Posts Tagged ‘writing prompts’

Recycle001With Earth Day looming, it’s only fitting that Maja Todorovic of Business in Rhyme should remind us of the Three Rs of Writing:

Reduce: Take an old draft or something that doesn’t quite work; cut out all the stuff you don’t like; make something new out of what remains.

Reuse: Take old books, magazines, junk mail, grocery receipts – anything with words; cut or tear out words or phrases that strike you; arrange them into a poem, a paragraph, an outline, whatever.

Recycle: Find something you wrote a long time ago, when you were in a different state of mind; turn prose into poetry (or vice versa), rewrite it in a different voice, change 1st person to 3rd (or vice versa), revise the bejeezus out of it – use your old work to inspire something new.

(Reminder: There are still ten days left in National/Global Poetry Writing Month. It’s not too late to get your poetry on!)


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Fifteen days of Lexington Poetry Month have passed; fifteen days remain. That’s plenty of time to take part in wonderful poetry events happening all over town this month and even write some poetry of your own.

To give yourself a leg up, try this: make a list of five things you’ve seen in the past 24 hours. Write a poem (or short story, book chapter, flash, whatever) that includes each of those five things. (Derived from a prompt posted by Bianca Spriggs on the Accents Publishing Blog.)

Happy writing!


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Today marks the end of the fourth week of NaPoWriMo – only two days left! Once again, the good folks at The Poet’s Billow have provided a quick and easy exercise that works equally well for prose and poetry.

With eyes closed, open the dictionary at random and place your finger on the page. Write about the origin of whatever it is that your finger landed on. (This would probably work with almost any book, but the dictionary also provides some reference information to help you along.)

Happy writing!

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We’re just a shade over two-thirds of the way through NaPoWriMo and heading into week four. Today features another excellent exercise borrowed from The Poet’s Billow, a variation on found poetry.

Choose 4 or 5 books – the more they differ in subject or format, the more interesting the exercise. Open to a random page and write down the first line that catches your eye. Repeat 10 times. Construct a poem or prose piece using these 10 lines.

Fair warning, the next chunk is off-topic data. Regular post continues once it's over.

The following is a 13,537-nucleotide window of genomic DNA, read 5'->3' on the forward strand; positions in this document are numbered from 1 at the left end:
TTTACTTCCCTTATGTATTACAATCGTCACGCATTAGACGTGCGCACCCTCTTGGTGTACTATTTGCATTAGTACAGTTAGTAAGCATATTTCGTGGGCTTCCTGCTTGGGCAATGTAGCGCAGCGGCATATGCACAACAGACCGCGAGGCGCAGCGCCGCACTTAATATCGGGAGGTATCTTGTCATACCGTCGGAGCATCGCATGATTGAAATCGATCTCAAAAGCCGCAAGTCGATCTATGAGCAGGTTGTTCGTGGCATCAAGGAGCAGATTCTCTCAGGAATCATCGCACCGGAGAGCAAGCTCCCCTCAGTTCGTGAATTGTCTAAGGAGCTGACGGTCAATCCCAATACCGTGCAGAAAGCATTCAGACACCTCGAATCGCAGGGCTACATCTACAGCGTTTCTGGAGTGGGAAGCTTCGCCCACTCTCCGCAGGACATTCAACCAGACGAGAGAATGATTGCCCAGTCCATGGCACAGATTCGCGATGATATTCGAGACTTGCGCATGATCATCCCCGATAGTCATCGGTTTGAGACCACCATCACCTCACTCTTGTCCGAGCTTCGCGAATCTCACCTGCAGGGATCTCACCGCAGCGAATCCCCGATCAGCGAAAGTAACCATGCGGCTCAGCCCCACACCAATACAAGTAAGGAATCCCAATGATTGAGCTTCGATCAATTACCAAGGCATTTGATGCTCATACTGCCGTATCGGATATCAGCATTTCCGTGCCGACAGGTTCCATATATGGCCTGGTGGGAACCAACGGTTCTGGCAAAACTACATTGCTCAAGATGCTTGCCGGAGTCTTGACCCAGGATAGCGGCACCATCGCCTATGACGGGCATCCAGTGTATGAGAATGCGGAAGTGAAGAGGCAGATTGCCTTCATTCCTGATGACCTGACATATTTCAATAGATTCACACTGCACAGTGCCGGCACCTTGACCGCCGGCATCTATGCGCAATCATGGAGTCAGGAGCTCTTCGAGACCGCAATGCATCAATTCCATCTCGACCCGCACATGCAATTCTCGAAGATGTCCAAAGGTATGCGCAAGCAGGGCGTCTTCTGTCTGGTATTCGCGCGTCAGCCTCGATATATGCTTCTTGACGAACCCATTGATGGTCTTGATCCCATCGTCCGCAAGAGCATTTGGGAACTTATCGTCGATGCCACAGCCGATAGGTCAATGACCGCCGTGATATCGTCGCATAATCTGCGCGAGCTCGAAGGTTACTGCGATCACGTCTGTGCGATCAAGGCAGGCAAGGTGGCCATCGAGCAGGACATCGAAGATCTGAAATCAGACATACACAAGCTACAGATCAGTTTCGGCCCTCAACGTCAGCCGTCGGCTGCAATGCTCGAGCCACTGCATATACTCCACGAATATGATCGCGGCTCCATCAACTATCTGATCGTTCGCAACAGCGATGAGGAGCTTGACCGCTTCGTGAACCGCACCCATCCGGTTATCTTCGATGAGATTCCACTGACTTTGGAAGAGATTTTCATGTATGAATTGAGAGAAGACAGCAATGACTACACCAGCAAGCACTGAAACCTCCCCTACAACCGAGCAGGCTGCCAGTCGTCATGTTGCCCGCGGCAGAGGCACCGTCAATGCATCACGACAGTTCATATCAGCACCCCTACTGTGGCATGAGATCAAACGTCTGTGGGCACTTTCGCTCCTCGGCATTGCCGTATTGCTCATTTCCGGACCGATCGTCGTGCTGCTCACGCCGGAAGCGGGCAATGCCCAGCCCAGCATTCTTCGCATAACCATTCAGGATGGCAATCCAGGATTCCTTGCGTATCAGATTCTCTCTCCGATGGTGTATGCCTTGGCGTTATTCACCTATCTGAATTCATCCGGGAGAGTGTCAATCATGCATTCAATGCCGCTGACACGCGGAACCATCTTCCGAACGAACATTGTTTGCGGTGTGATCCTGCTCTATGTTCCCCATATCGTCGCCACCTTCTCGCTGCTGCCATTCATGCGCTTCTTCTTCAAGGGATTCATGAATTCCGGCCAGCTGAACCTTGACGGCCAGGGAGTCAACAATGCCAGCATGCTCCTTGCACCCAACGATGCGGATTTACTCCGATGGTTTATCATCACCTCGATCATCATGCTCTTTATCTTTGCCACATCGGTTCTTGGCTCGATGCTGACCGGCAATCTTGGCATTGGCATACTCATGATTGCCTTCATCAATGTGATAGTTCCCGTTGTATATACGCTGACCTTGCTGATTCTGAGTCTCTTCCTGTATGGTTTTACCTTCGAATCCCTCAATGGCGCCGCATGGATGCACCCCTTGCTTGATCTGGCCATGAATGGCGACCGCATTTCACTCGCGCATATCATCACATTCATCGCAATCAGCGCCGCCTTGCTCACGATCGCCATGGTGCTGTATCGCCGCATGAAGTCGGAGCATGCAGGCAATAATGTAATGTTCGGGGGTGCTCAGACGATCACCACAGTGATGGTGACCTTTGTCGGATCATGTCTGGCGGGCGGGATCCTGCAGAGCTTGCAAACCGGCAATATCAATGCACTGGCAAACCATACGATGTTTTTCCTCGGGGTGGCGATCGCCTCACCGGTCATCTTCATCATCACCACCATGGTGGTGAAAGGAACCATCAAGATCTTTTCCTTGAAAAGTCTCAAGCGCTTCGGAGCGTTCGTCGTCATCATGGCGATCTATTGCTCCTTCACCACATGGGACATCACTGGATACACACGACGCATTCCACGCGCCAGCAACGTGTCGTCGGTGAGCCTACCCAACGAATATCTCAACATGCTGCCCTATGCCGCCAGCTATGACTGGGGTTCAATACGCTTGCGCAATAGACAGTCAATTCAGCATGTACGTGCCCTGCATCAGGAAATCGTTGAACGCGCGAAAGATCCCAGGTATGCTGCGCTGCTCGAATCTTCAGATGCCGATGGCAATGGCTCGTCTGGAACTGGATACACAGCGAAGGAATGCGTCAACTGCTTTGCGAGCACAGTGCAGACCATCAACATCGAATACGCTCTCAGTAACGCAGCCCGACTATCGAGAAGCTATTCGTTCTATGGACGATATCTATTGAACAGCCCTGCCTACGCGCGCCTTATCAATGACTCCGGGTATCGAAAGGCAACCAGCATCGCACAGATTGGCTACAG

For something quick, use each as the first line of a paragraph or stanza. If you’re into longer forms, begin a new chapter or section with each line.

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Perhaps it is because of T.S. Eliot’s famous observation (“The Wasteland”) that April has been designated National Poetry Month by the American Academy of Poets. The energy of the very planet is stirred up as the seasons turn from the extremes of one solstice toward that of the other. Whether you write poetry or not, April is full of inspiration in both the natural and online worlds.

Nothing could be more simple than the A to Z Blogging Challenge, even if you don’t blog. Every day except Sundays, you write something inspired by the corresponding letter of alphabet, beginning with A on April 1 (http://www.a-to-zchallenge.com/).

Even if you’re not a poet, you can sign up to receive daily writing prompts from WordXWord’s 30/30 Poetry Challenge (http://3030poetry.com/). If you’d rather not have those pesky prompts popping up in your inbox every day, you can resolve instead to visit the Writer’s Digest’s Poem a Day Challenge (http://www.writersdigest.com/whats-new/2014-april-pad-challenge-guidelines/) for their daily prompts.

Then there’s NaPoWriMo — the poet’s version of NaNoWriMo (National Poetry Writing Month and National Novel Writing Month, respectively). Find ideas for taking your writing to the next level at http://www.napowrimo.net/

And for you novelists who were too busy in November to pound out your 50,000 words, the good folks at NaNoWriMo offer a month-long writing experience at Camp NaNoWriMo (https://campnanowrimo.org/sign_in). They also run a second camp session during July, so mark your calendars.

No matter what your genre, crack your fingers, get your tools and supplies lined up, and prepare to get some serious writing done in April!

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Something about April seems to inspire writers — maybe it’s the visibly changing seasons (spring or fall, depending on your hemisphere) or the even thirty days. Whatever the motivation, a number of month-long writing challenges offer daily prompts to inspire you.

To begin with, April is National Poetry Writing Month — NaPoWriMo for short. Even if you are not big on poetry, many of the prompts at the official site would work for any genre, even non-fiction.

April is also when the A to Z Blogging Challenge takes place. Again, the prompts and challenge are great motivation for any kind of writing.

Then there’s the 30/30 Poetry Challenge, which invites participants to contribute a poem a day for the month of April. Daily prompts are provided, and the great thing about this challenge is that you can subscribe by e-mail and get the prompt sent to your inbox each day, whether you contribute or not. Heck, whether you write poetry or not, for that matter.

With all this inspiration in the air, there’s absolutely no excuse for you not to do a whole lot of writing this month. If you know of any other writing challenges or prompt-fests, please let the rest of us know!

(So get writing!)

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